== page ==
How pissed is Julie Delpy? Delpy has appeared (along with Ethan Hawke) in just about every dramatic movie that Richard Linklater has made – EXCEPT for Boyhood. Instead, Patricia Arquette was cast, and will likely win the Oscar. I’m guessing that’s one vote that Arquette won’t get. It seems that almost all other Academy voters are pulling for Arquette, however – she’s the favorite, winning pretty much every other award. But if there were any strong nominees in the Supporting Actress category, Arquette would be in trouble. It’s a fine performance, but not really deserving of an Oscar in my (judgmental, unforgiving, and authoritative) book. To her credit, much of the performance feels real (even if the words and decisions don’t). And it’s somewhat refreshing that her character often reacts in ways that movie moms almost never do (which actually makes her character harder to like). That aspect is probably what’s impressing voters. I can’t give a strong endorsement, but I also can’t suggest a better choice. This is all bad news for me, since it will cost me money: Years ago, I bet heavily that the first Arquette to win an Oscar would be David. He seemed like such a lock after Scream…
In a stronger year, most of the candidates in this category would probably not have been nominated (I’m looking at you, Emma Stone). Stone plays her role well, and she certainly looks the part of a reluctantly-sober former addict: emaciated frame, dishwater blonde hair, I-don’t-care-but really-I-do outfits, accusatory eyes, artless tattoos, pouty mouth used exclusively for hurtling insults / performing unsavory acts. But I don’t see anything that sets it apart from any of dozens of other supporting performances this year. Keira Knightly may be good in The Imitation Game, but I can’t focus on her performance because I keep thinking that she’s slowly becoming Helena Bonham Carter. Meryl Streep’s nomination for Into The Woods feels wholly unnecessary. What’s she playing for, anyway? She just keeps needlessly adding to her unbreakable record of Oscar nominations (19 and counting – that means that since 1979 she has been nominated MORE THAN HALF of the years). With three statuettes at home, the only goal left is to catch Katherine Hepburn’s record of four acting Oscars, and everybody agrees this is not her year.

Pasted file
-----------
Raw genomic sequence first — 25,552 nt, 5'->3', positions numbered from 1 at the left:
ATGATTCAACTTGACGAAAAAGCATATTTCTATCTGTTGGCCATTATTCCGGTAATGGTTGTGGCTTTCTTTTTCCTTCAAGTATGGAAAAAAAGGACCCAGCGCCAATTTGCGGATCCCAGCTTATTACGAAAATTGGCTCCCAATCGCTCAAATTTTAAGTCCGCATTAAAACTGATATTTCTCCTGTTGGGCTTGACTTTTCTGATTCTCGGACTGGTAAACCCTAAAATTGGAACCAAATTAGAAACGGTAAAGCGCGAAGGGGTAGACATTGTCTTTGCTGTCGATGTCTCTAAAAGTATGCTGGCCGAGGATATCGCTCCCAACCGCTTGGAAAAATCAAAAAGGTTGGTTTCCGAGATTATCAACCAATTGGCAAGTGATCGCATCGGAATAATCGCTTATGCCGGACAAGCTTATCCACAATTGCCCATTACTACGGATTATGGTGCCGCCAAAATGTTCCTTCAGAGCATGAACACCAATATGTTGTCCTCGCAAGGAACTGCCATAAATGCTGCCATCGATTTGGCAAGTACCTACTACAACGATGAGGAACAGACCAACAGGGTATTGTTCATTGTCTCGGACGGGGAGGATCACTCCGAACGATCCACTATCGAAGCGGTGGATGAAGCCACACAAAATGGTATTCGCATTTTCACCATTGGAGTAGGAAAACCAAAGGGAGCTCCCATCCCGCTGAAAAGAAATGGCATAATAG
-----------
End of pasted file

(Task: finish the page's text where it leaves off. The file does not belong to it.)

My Gloriously Omitted pick is Naomi Watts, a walking calamity of stereotypes in St. Vincent. She was somehow nominated for a SAG award, but for the life of me I can’t figure out why. To sum it up, she plays an aging pregnant Russian stripper with an accent that REAL aging pregnant Russian strippers make fun of.
For my Snubbed choices, I would much rather see recognition for other actresses in smaller roles, namely Kim Dickens in Gone Girl and Lindsay Duncan in Birdman. Dickens brings a subtle slyness to her missing-person detective, giving a fresh take on a role that’s been played out six ways to Sunday. Her shifting poker face and steely relentlessness keep Ben Affleck’s character – and us – on constant edge. Duncan would be a better choice than Stone from Birdman, playing a fictional (but probably realistic) theater critic in a handful of scenes. Her venomous dressing down of Michael Keaton, while hyperbolic, is captivating. And her response to his equally brutal barrage is almost chilling. In the script, her character’s speech probably seems like a toss-off, but her performance transforms it into a turning point for the movie, where the apparent futility of Keaton’s quest becomes palpable. But alas, the role is tiny: she didn’t even get included in the Screen Actors Guild award for Best Cast when Birdman won.